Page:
I could imagine this book as a film (and indeed it has been picked up by Skins director Adam Smith for a TV adaptation) – it could work even if the whole of Kelman’s first person prose was superimposed over the video track as narration – such is its power. I love an author who can write a person’s thoughts faithfully and authentically, which is especially hard when the character is a child. If you’ve never written a child, you’d be forgiven for thinking it was easy – but children are so complicated, their minds are so wild and untrammelled – they can imagine worlds of possibility in ways that adults can’t – and it is this juvenile creativity that Kelman reproduces so effectively.

I loved Emma Donoghue’s Room and her child narrator, Jack, but I did have slight misgivings about the authenticity of his narration – with Harri I had none. The way he weaves the harsh reality of his life on the estate with his own rich imaginative landscape is seamless – and it reminded me of what it was like to be a child. You take the half-truths given to you by adults, or gleaned from what’s going on around you, and you fill in the blanks. Sometimes this results in a more magical world and sometimes this incomplete understanding has devastating consequences. Both outcomes are compelling in their own way in this book.

When asked in a Q&A with Foyles who his favourite character in the book was, Kelman replied: “Harrison… We see the world through his eyes, he’s the narrator of the story and I love him; he has so much exuberance, so much curiosity for the world, and I think writing him was an inspiration to me. He’s a character that I’ve taken with me and he’s a good kid, I’m very fond of him.” I have to say, I felt very much the same.

The Observer claims the book “is too conscious of the gulf between its subjects and its inevitably middle-class readers to be truly convincing” but I tend to wonder why this consciousness is considered a negative. Kelman, who himself grew up on an estate in Luton, and who was still living there at the time of writing the book, is no doubt aware of the gap between his average reader and his characters. But isn’t it the job of the writer to present us with new worlds and provide us with a window of understanding into them?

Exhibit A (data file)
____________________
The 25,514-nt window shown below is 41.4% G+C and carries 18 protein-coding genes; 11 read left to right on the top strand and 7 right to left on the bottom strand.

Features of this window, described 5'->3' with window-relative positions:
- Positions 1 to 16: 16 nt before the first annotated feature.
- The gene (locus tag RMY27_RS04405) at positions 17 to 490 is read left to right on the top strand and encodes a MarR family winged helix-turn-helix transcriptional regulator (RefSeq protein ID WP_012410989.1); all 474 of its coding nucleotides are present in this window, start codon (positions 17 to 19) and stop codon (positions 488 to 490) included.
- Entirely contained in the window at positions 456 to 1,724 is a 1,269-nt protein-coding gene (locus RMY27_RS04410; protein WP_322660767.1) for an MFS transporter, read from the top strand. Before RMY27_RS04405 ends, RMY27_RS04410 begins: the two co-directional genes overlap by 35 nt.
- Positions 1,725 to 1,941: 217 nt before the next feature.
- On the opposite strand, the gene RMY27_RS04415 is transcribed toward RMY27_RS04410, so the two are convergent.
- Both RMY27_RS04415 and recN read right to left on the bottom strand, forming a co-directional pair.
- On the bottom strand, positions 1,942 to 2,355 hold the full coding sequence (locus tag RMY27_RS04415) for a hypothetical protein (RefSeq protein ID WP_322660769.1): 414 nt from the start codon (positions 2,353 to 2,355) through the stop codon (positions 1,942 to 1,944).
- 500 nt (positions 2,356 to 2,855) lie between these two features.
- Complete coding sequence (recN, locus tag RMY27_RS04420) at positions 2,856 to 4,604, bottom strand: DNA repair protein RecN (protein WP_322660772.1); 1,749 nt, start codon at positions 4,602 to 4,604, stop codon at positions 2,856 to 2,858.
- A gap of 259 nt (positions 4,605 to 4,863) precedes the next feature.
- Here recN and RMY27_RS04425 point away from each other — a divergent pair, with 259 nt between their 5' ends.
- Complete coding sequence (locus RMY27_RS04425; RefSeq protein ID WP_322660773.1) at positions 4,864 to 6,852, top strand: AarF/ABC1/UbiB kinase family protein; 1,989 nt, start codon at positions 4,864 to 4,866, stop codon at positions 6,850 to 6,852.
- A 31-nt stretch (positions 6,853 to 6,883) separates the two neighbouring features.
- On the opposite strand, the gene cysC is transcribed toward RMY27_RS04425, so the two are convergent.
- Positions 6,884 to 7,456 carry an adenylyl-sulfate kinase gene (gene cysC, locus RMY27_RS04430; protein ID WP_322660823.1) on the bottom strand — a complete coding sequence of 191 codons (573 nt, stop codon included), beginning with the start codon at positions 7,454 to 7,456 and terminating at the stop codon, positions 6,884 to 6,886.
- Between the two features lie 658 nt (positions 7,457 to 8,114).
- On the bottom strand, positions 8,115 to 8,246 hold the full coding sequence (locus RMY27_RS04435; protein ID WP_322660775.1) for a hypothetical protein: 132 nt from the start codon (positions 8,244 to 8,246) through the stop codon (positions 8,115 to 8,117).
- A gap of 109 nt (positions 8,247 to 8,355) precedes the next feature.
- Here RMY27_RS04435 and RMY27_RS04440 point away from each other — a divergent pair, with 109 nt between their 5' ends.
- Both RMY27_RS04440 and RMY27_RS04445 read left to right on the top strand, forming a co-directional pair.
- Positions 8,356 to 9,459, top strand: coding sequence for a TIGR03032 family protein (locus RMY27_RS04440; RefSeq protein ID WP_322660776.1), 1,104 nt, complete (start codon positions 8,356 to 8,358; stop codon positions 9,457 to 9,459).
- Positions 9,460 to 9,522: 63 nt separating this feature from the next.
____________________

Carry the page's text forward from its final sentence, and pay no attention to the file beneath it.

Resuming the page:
Harri is eleven, still young and relatively innocent. A reader can love him easily. But as we watch him walk the tightrope of adolescence between the expectations of his strict Ghanaian mother and the temptations and threats of the local Dale Farm Crew,  we don’t know which way he will turn – there’s something thought-provoking about that. Kelman presents us with a more nuanced dilemma than that which is set out in news stories. He seems to indirectly pose the question: what will sweet, loveable Harri be like when he’s sixteen, given the paths that fork out around his feet at eleven? How will he be perceived by the readers who loved him in this book?

How often do we see in the media a fierce indignation on the part of ‘innocent kids’ with tough upbringings, only for it to turn to disgust when they get a little older and become  ‘feral teens gone wild’. Amongst other things, Kelman’s fantastic debut novel reminds us that one tends to morph into the other, and there are always more complex forces at work than simple good and bad.

An engaging, lively and effortless first novel that navigates the treacherous terrain between childhood and the realities of adult life.